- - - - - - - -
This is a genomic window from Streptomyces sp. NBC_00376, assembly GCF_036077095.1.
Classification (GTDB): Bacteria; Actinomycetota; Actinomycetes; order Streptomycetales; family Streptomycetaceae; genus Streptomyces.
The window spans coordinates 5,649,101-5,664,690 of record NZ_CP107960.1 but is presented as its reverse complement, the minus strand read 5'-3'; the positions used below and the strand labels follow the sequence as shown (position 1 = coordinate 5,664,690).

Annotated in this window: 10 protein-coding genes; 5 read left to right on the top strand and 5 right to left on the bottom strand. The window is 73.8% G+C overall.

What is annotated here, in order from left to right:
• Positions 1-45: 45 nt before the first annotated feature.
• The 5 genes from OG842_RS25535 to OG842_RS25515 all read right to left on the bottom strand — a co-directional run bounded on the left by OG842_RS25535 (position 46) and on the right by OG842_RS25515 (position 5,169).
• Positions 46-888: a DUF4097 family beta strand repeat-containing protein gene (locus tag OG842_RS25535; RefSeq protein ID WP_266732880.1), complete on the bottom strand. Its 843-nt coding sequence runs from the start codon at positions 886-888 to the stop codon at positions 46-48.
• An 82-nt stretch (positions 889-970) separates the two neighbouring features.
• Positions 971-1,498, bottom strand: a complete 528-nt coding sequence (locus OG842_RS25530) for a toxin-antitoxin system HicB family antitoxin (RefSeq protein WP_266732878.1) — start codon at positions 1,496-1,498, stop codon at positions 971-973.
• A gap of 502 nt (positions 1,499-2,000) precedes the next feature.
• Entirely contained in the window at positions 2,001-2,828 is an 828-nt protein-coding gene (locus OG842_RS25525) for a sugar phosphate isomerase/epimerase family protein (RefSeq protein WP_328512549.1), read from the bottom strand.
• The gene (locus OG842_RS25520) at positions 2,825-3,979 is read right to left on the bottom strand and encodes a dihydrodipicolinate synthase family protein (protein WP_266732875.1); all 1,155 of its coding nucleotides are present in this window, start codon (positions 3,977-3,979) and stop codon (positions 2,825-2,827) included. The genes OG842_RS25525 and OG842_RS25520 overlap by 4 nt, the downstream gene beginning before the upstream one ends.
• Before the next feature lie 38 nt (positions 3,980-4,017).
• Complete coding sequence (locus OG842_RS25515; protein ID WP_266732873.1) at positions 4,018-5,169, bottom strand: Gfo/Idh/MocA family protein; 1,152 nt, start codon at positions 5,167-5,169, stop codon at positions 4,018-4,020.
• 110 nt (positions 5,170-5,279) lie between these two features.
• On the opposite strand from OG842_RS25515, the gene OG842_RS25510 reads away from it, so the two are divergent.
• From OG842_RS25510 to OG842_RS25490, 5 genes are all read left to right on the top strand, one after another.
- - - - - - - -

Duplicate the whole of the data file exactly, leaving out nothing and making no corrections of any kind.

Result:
This is a genomic window from Streptomyces sp. NBC_00376, assembly GCF_036077095.1.
Classification (GTDB): Bacteria; Actinomycetota; Actinomycetes; order Streptomycetales; family Streptomycetaceae; genus Streptomyces.
The window spans coordinates 5,649,101-5,664,690 of record NZ_CP107960.1 but is presented as its reverse complement, the minus strand read 5'-3'; the positions used below and the strand labels follow the sequence as shown (position 1 = coordinate 5,664,690).

Annotated in this window: 10 protein-coding genes; 5 read left to right on the top strand and 5 right to left on the bottom strand. The window is 73.8% G+C overall.

What is annotated here, in order from left to right:
• Positions 1-45: 45 nt before the first annotated feature.
• The 5 genes from OG842_RS25535 to OG842_RS25515 all read right to left on the bottom strand — a co-directional run bounded on the left by OG842_RS25535 (position 46) and on the right by OG842_RS25515 (position 5,169).
• Positions 46-888: a DUF4097 family beta strand repeat-containing protein gene (locus tag OG842_RS25535; RefSeq protein ID WP_266732880.1), complete on the bottom strand. Its 843-nt coding sequence runs from the start codon at positions 886-888 to the stop codon at positions 46-48.
• An 82-nt stretch (positions 889-970) separates the two neighbouring features.
• Positions 971-1,498, bottom strand: a complete 528-nt coding sequence (locus OG842_RS25530) for a toxin-antitoxin system HicB family antitoxin (RefSeq protein WP_266732878.1) — start codon at positions 1,496-1,498, stop codon at positions 971-973.
• A gap of 502 nt (positions 1,499-2,000) precedes the next feature.
• Entirely contained in the window at positions 2,001-2,828 is an 828-nt protein-coding gene (locus OG842_RS25525) for a sugar phosphate isomerase/epimerase family protein (RefSeq protein WP_328512549.1), read from the bottom strand.
• The gene (locus OG842_RS25520) at positions 2,825-3,979 is read right to left on the bottom strand and encodes a dihydrodipicolinate synthase family protein (protein WP_266732875.1); all 1,155 of its coding nucleotides are present in this window, start codon (positions 3,977-3,979) and stop codon (positions 2,825-2,827) included. The genes OG842_RS25525 and OG842_RS25520 overlap by 4 nt, the downstream gene beginning before the upstream one ends.
• Before the next feature lie 38 nt (positions 3,980-4,017).
• Complete coding sequence (locus OG842_RS25515; protein ID WP_266732873.1) at positions 4,018-5,169, bottom strand: Gfo/Idh/MocA family protein; 1,152 nt, start codon at positions 5,167-5,169, stop codon at positions 4,018-4,020.
• 110 nt (positions 5,170-5,279) lie between these two features.
• On the opposite strand from OG842_RS25515, the gene OG842_RS25510 reads away from it, so the two are divergent.
• From OG842_RS25510 to OG842_RS25490, 5 genes are all read left to right on the top strand, one after another.